A man accused of dangerous driving causing death testified Monday that he thought he had given Copper Island plenty of clearance as he navigated his way from Blind Bay at night.
What Todd Kerr thought he knew and what he might reasonably be expected to know under the law were key considerations as the case wound down in B.C. Supreme Court.
Kerr and friends were returning to a houseboat at Nielsen Beach on the north side of Shuswap Lake, late on Aug. 2, 2008, when their powerboat collided with the island. One of the boat's passengers was killed in the accident.
Under cross-examination by Crown prosecutor Neil Flanagan, Kerr told the judge he was unaware there was an island off the entrance to Blind Bay though he'd made two prior trips to the area. As an experienced boater, though, he said he knew boating at night can be tricky.
Kerr said he told his friend Jason Baird, the boat's owner, that he was concerned about a plan to head out on the lake to pick up two others.
"I didn't think this was a good idea … because it was getting very dark," he said. He said he didn't know there wasn't a spotlight on board until they were underway.
Baird was piloting the boat when they arrived at the lake while Kerr was stowing gear in the cuddy cabin below. Kerr said he couldn't recall his friend mentioning an island. Early in the fatal trip, the two traded places at the wheel since Baird was having trouble seeing.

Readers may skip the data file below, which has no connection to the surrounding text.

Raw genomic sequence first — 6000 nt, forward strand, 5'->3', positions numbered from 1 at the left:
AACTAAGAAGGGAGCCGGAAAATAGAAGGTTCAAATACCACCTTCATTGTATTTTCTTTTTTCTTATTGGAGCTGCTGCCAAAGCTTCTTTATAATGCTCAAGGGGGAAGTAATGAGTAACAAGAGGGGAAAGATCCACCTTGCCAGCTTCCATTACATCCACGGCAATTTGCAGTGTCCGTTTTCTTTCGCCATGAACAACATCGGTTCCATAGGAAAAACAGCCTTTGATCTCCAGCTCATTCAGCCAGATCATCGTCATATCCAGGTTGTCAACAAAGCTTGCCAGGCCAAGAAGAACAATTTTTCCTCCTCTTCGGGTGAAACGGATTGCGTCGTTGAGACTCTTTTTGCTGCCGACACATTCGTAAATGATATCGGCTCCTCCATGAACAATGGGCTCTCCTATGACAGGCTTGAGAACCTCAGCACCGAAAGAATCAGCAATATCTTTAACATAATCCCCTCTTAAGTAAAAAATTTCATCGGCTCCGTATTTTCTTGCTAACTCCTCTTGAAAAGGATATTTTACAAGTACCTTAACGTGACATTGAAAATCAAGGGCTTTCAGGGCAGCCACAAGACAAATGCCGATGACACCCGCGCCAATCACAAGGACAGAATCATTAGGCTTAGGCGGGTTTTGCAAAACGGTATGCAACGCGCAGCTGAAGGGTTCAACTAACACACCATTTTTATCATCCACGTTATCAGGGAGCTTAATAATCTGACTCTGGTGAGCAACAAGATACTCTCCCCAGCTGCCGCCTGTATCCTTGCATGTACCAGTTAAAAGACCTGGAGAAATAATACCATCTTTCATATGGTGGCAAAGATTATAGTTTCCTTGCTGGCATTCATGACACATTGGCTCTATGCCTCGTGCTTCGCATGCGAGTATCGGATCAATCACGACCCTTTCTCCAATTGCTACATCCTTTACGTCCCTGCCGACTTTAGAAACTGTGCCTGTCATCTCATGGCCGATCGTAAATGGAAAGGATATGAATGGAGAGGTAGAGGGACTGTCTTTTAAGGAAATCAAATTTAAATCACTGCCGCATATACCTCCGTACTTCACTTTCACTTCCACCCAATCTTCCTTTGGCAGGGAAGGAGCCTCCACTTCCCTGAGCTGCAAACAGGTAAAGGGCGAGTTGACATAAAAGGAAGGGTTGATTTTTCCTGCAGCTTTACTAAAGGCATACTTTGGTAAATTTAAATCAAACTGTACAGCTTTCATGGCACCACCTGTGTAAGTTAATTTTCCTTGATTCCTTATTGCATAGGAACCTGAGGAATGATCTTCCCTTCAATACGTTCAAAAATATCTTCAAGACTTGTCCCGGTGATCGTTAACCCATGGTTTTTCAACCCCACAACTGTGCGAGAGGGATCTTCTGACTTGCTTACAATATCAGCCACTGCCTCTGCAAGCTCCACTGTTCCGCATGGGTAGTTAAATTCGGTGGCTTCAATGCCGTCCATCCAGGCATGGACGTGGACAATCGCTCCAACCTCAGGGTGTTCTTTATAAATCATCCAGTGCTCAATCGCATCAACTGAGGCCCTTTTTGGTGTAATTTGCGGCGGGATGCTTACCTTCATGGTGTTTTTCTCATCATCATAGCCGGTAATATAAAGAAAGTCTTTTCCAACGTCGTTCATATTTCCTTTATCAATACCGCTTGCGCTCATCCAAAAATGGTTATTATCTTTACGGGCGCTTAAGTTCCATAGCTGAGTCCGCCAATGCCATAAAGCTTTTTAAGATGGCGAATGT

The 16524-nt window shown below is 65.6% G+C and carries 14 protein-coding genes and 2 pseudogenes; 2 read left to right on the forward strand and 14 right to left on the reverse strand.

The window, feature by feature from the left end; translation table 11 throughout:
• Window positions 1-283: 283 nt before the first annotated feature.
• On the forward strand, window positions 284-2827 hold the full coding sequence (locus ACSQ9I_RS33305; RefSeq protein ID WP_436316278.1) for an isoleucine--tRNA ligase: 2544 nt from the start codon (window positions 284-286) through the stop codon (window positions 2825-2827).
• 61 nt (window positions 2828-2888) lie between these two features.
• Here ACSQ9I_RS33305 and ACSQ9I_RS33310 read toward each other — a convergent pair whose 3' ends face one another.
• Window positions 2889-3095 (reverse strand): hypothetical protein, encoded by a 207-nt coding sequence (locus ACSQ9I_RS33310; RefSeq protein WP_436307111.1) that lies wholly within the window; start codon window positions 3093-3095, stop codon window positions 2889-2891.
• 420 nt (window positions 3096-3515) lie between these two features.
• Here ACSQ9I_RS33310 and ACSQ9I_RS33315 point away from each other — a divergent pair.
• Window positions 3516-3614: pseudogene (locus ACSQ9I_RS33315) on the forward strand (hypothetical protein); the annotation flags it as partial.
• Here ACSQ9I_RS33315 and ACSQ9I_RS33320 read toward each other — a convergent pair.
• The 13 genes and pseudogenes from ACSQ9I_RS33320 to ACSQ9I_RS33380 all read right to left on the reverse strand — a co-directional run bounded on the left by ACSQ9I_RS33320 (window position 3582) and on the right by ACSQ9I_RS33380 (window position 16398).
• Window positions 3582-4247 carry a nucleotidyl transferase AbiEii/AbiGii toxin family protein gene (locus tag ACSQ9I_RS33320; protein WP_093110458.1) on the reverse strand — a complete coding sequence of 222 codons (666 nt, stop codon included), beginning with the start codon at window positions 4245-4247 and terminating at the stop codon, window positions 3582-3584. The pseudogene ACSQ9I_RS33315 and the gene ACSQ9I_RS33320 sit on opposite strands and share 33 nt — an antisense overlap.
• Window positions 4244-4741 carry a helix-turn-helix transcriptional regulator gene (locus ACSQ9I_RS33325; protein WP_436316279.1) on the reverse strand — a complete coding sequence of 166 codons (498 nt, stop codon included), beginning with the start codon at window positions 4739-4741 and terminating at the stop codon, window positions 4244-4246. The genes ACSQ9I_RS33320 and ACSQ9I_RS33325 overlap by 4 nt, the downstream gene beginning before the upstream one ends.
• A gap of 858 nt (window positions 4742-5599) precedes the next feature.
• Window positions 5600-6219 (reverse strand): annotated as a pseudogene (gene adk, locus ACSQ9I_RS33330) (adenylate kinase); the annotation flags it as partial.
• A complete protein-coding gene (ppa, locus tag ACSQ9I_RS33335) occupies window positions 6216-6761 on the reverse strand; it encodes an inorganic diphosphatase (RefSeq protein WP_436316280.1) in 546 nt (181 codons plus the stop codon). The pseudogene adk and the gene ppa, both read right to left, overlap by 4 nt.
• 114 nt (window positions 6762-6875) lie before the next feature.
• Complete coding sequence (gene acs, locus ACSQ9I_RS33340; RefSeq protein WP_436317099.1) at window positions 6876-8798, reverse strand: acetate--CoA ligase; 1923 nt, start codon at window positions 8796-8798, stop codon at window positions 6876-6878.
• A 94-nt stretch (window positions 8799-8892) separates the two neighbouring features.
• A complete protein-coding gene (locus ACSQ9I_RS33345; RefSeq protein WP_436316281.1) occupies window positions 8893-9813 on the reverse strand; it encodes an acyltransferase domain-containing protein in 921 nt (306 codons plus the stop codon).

A bench warrant was issued for Baird to appear in court as a witness, but he has not come forward.
Instead of the half-hour Baird estimated for the round trip, they spent about 40 minutes just looking for the pickup point, Blind Bay. There is a green flashing beacon on Copper Island, but it's not visible on eastern approaches. Kerr said he spotted the beacon headed into Blind Bay, then used it to help navigate his way back.
At one point, Kerr stopped the boat while the two discussed which direction they should take. Kerr, who denied having a heated exchange with Baird, stayed his course. He said he called his friend an idiot at that point, not the other way around as one passenger testified.
"You pushed that throttle forward in a mood of extreme annoyance and anger," Flanagan asserted. "That is why you collided with the island."
"Water off a duck's back," Kerr replied, referring to the coarse and derogatory banter in which the two would routinely engage. He maintained he wasn't angry.
Kerr said he felt confident he was on track, returning the same way in which he'd come. The collision occurred shortly after he'd brought the vessel up to planing speed, a safe speed since it allows the operator to see over the bow.
In his closing remarks, defense counsel James Sutherland argued a legal principle he said ought to be a foremost factor in assessing Kerr's criminal culpability. Conditions and standards differ from those of operating a motor vehicle, he noted.
"There must be some evidence the accused was aware of the standard before he can be found liable," Justice Robert Powers said, summarizing the defence position.
Noting that night navigation is permitted, Sutherland said his client used experience, care, proper judgment of the available aids, safe speed and visual checks to guide the craft.
"In other words, in difficult conditions, Mr. Kerr made a misjudgment, a navigational error."
Crown makes its closing admissions Wednesday.